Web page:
The head I use on it is a Powerstroke 3, which is fairly popular these days. Originally, I had a completely unmuffled Ambassador head on it, and it had an absolutely MASSIVE sound. Worked fine in my old rock band, but I'm not sure I could work with it now. The Powerstroke 3 controls the noise nicely, but like I said, I don't lose that sweet WHOMP when I lay into it. The resonant head has no muffling other than the hole cut into it. It was originally also a Powerstroke 3 head, but I actually trimmed away the muffling, and I prefer the sound now.
I occasionally put a single towel lightly touching both heads in the drum. Since I have a larger bass drum, all this muffling doesn't have as large of an effect as it would on a smaller drum. I like to strike a balance between the modern "punchy" sound, and yet still have some warmth and body. This particular combination seems to work best.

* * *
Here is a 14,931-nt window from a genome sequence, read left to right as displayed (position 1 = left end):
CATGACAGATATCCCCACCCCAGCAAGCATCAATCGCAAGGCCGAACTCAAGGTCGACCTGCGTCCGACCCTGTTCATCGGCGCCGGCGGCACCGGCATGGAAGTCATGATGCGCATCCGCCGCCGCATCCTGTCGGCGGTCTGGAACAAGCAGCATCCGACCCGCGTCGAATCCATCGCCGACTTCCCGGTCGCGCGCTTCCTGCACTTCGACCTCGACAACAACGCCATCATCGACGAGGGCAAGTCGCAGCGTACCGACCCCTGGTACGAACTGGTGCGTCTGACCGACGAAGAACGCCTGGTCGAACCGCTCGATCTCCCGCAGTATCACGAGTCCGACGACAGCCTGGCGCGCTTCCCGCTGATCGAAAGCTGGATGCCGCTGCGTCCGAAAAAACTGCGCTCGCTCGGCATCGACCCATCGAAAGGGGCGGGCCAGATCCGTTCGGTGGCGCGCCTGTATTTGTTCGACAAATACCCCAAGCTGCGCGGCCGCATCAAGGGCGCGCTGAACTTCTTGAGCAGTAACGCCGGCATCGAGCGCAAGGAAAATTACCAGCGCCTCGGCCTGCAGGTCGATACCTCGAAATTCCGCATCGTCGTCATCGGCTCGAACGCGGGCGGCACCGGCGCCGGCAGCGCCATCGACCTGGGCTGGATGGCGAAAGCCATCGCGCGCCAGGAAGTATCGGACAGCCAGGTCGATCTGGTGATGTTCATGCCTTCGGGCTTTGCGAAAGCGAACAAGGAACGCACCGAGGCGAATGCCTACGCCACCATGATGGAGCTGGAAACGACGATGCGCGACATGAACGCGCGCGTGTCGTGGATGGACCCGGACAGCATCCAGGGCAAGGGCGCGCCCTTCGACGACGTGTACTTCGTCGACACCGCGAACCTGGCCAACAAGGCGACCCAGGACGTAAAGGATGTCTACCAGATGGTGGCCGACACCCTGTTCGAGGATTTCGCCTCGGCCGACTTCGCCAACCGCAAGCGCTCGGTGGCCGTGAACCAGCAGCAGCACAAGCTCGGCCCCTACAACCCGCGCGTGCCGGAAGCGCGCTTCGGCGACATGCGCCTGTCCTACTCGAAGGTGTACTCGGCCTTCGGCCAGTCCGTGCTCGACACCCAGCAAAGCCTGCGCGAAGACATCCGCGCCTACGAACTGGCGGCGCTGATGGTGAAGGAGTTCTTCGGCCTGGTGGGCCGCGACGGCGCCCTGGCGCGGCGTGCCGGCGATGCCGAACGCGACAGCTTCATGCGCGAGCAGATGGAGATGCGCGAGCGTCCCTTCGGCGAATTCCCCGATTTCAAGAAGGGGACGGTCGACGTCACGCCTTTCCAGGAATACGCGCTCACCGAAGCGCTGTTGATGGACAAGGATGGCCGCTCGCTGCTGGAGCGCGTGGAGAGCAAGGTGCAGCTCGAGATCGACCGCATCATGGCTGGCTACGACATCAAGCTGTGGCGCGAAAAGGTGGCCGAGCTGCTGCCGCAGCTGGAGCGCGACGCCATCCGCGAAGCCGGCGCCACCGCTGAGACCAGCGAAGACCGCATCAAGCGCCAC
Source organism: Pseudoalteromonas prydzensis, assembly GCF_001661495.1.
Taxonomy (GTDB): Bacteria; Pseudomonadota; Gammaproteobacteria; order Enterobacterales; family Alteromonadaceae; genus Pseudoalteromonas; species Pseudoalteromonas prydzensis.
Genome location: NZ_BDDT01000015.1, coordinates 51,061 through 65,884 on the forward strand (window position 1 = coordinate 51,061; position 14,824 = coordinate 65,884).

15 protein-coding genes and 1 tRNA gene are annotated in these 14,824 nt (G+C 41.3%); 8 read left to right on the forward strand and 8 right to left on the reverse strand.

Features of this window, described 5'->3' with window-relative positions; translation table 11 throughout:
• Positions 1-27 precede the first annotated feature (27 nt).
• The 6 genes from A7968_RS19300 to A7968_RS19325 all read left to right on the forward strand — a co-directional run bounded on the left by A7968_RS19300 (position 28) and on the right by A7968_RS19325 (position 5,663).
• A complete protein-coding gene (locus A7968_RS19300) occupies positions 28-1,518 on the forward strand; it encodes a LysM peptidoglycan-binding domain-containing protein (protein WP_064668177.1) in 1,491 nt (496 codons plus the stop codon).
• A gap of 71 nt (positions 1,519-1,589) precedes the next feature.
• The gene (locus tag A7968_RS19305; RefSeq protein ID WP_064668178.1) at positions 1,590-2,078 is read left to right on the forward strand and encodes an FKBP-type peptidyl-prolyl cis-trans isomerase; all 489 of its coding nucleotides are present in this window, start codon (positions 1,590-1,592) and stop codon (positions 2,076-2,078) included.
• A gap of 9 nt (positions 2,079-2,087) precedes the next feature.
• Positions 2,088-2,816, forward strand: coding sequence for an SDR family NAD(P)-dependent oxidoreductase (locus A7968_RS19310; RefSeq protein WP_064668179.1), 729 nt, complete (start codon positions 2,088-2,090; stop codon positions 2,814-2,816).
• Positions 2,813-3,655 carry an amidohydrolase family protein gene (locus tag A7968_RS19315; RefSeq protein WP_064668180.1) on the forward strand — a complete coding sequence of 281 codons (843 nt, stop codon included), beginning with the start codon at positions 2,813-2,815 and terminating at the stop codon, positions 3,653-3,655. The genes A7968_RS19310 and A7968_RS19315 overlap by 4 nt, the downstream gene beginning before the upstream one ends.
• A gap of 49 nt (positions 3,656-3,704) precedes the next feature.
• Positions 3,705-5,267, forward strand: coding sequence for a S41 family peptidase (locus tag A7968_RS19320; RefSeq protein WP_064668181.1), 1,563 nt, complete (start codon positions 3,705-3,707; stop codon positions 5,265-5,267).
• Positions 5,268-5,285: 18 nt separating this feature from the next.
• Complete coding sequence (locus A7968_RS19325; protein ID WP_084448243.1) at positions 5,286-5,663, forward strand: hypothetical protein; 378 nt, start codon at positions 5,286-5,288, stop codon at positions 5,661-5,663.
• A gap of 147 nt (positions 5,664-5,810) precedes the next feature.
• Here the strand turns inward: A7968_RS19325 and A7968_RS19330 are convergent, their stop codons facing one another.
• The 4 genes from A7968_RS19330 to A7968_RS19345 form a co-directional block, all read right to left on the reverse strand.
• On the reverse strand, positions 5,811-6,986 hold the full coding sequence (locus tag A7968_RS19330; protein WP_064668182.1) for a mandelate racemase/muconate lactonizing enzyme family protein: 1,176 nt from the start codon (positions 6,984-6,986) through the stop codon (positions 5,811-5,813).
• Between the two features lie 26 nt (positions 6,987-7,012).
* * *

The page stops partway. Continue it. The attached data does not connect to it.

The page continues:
When I was deciding what sizes of toms to get for my drumset, it was a tough decision. I ended up going with 10"-12"-14"-16" for versatility. The even 2" spread between them makes tuning very easy. Furthermore, they cover all styles of music. There is no style of music that these toms can't fit into. I suppose they are a little on the small side. Since I have a large bass drum and a large snare drum, sometimes the toms seem out of place, if only in appearance.
The 10" tom, although the one I play the least, was also the most important. Stewart Copeland regularly used one of these for his reggae-influenced fills and the sound is unmistakeable. I knew a 10" tom would be part of my set.